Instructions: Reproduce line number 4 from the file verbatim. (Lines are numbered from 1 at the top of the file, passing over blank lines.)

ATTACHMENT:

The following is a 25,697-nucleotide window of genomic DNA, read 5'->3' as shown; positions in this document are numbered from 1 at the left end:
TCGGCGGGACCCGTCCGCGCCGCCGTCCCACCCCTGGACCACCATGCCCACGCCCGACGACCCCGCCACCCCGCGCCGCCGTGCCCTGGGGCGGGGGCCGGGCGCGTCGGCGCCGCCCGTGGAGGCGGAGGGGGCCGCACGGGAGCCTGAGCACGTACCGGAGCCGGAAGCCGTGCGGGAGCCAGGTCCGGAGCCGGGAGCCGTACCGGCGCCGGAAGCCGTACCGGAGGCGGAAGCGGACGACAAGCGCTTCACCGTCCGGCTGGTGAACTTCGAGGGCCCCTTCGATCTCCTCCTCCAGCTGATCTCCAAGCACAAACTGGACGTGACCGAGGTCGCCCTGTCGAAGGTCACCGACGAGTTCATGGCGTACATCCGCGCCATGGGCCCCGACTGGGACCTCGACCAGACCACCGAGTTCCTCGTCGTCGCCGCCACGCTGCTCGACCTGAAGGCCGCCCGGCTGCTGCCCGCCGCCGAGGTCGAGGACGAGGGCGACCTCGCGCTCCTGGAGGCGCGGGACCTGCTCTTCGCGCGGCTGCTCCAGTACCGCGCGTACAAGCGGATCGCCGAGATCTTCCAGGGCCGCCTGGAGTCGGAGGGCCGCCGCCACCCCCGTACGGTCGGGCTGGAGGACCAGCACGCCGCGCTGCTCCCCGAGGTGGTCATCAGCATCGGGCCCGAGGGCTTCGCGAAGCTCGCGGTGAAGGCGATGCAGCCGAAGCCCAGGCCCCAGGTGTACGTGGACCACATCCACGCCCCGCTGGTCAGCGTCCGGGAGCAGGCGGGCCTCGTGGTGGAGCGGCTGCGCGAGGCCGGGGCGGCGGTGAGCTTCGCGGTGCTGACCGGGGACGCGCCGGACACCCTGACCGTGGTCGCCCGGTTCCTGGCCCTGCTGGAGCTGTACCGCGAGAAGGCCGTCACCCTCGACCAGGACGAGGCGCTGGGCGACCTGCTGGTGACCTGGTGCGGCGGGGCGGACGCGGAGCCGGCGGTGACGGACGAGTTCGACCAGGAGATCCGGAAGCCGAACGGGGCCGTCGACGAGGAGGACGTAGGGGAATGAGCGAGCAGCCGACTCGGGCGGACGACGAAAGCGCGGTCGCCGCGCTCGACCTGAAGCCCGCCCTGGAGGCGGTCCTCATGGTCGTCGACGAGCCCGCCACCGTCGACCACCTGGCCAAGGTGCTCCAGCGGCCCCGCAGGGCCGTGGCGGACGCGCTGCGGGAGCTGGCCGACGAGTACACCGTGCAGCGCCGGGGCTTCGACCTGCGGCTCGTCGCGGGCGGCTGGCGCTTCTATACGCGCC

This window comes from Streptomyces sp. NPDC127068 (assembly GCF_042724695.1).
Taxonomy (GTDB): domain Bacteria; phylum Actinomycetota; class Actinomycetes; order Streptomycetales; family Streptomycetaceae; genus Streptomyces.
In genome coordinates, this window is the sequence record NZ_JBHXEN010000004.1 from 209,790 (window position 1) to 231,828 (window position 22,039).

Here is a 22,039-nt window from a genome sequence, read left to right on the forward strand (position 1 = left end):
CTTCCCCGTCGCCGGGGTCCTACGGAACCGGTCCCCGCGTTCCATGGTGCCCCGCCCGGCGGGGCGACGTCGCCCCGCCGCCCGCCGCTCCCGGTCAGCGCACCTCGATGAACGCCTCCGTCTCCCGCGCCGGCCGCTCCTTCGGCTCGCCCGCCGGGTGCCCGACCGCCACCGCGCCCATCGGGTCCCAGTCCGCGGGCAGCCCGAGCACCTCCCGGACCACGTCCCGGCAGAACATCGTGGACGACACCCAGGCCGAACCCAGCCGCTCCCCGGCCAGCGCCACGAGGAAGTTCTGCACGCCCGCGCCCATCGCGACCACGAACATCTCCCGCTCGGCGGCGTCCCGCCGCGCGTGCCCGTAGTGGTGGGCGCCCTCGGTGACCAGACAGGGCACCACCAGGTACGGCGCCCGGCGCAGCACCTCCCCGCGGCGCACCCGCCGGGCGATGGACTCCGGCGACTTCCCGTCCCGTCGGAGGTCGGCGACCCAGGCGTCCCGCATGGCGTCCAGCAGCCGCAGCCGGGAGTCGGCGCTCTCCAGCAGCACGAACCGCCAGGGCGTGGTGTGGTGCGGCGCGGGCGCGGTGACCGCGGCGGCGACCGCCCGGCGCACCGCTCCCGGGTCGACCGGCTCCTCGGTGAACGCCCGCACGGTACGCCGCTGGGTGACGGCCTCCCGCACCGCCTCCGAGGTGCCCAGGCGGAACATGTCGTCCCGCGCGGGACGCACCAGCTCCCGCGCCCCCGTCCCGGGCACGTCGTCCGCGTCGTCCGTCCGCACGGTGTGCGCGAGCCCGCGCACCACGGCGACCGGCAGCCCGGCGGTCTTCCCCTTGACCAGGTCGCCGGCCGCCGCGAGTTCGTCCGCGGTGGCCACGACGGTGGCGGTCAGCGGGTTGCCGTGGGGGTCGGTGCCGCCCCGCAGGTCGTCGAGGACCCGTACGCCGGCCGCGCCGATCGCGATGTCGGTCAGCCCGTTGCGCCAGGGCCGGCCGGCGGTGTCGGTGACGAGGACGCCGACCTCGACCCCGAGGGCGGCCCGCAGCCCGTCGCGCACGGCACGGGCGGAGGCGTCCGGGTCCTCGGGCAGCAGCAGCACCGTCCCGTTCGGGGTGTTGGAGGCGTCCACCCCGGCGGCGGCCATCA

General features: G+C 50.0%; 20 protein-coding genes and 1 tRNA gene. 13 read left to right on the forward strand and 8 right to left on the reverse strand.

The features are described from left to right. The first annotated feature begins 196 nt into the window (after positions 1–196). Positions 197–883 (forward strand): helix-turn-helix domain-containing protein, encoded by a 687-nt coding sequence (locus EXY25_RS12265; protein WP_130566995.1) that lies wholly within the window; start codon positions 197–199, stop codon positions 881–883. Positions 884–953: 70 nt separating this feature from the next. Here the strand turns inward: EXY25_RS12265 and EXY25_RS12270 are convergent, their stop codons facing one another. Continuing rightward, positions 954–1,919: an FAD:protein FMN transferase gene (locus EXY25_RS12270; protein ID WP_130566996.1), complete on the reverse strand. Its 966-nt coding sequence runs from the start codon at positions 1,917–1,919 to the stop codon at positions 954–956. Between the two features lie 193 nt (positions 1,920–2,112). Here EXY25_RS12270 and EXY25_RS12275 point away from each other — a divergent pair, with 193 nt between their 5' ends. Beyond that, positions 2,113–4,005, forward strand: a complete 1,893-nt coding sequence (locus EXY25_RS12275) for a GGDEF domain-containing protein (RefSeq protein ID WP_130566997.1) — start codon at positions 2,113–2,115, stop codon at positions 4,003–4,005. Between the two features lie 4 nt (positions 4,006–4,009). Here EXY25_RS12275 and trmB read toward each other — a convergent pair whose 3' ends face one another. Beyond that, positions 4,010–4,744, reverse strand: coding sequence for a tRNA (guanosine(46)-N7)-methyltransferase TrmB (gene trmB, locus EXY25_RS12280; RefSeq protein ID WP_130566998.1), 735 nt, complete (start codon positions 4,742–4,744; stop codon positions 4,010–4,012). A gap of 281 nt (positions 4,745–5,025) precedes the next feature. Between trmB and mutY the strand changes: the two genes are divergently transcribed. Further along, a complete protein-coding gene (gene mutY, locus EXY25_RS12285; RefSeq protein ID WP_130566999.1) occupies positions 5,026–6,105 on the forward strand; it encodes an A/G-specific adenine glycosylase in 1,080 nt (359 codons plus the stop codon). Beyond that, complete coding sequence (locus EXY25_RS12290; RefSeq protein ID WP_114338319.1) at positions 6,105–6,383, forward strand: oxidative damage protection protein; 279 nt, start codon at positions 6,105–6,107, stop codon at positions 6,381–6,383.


Taxonomy (GTDB): domain Bacteria; phylum Actinomycetota; class Actinomycetes; order Streptomycetales; family Streptomycetaceae; genus Streptomyces.